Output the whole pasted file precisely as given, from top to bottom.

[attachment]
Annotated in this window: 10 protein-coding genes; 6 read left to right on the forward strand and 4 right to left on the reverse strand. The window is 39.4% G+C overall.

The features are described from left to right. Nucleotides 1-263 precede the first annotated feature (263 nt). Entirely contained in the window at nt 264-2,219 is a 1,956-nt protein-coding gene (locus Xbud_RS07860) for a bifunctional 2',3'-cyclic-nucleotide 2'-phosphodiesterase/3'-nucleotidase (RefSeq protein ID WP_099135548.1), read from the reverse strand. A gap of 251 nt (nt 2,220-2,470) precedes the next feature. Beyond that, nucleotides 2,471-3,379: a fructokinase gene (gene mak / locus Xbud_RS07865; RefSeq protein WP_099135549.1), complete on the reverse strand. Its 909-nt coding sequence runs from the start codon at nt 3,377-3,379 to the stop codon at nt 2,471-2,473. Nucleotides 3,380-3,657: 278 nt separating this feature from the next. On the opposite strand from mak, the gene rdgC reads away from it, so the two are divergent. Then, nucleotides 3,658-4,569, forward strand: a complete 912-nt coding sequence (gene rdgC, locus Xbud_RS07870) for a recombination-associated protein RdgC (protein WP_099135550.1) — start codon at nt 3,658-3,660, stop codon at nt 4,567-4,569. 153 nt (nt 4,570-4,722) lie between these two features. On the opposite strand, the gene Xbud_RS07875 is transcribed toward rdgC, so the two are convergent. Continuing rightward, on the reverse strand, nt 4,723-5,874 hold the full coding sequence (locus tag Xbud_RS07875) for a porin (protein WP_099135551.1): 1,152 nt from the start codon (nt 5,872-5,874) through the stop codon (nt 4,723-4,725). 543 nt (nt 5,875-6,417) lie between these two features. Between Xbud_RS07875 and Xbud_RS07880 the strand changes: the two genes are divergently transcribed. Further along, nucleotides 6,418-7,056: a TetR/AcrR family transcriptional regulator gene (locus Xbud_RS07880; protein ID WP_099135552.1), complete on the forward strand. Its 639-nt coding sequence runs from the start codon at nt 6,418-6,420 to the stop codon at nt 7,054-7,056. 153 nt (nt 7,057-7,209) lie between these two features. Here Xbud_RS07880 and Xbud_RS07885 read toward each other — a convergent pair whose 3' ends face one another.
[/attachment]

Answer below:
Annotated in this window: 10 protein-coding genes; 6 read left to right on the forward strand and 4 right to left on the reverse strand. The window is 39.4% G+C overall.

The features are described from left to right. Nucleotides 1-263 precede the first annotated feature (263 nt). Entirely contained in the window at nt 264-2,219 is a 1,956-nt protein-coding gene (locus Xbud_RS07860) for a bifunctional 2',3'-cyclic-nucleotide 2'-phosphodiesterase/3'-nucleotidase (RefSeq protein ID WP_099135548.1), read from the reverse strand. A gap of 251 nt (nt 2,220-2,470) precedes the next feature. Beyond that, nucleotides 2,471-3,379: a fructokinase gene (gene mak / locus Xbud_RS07865; RefSeq protein WP_099135549.1), complete on the reverse strand. Its 909-nt coding sequence runs from the start codon at nt 3,377-3,379 to the stop codon at nt 2,471-2,473. Nucleotides 3,380-3,657: 278 nt separating this feature from the next. On the opposite strand from mak, the gene rdgC reads away from it, so the two are divergent. Then, nucleotides 3,658-4,569, forward strand: a complete 912-nt coding sequence (gene rdgC, locus Xbud_RS07870) for a recombination-associated protein RdgC (protein WP_099135550.1) — start codon at nt 3,658-3,660, stop codon at nt 4,567-4,569. 153 nt (nt 4,570-4,722) lie between these two features. On the opposite strand, the gene Xbud_RS07875 is transcribed toward rdgC, so the two are convergent. Continuing rightward, on the reverse strand, nt 4,723-5,874 hold the full coding sequence (locus tag Xbud_RS07875) for a porin (protein WP_099135551.1): 1,152 nt from the start codon (nt 5,872-5,874) through the stop codon (nt 4,723-4,725). 543 nt (nt 5,875-6,417) lie between these two features. Between Xbud_RS07875 and Xbud_RS07880 the strand changes: the two genes are divergently transcribed. Further along, nucleotides 6,418-7,056: a TetR/AcrR family transcriptional regulator gene (locus Xbud_RS07880; protein ID WP_099135552.1), complete on the forward strand. Its 639-nt coding sequence runs from the start codon at nt 6,418-6,420 to the stop codon at nt 7,054-7,056. 153 nt (nt 7,057-7,209) lie between these two features. Here Xbud_RS07880 and Xbud_RS07885 read toward each other — a convergent pair whose 3' ends face one another.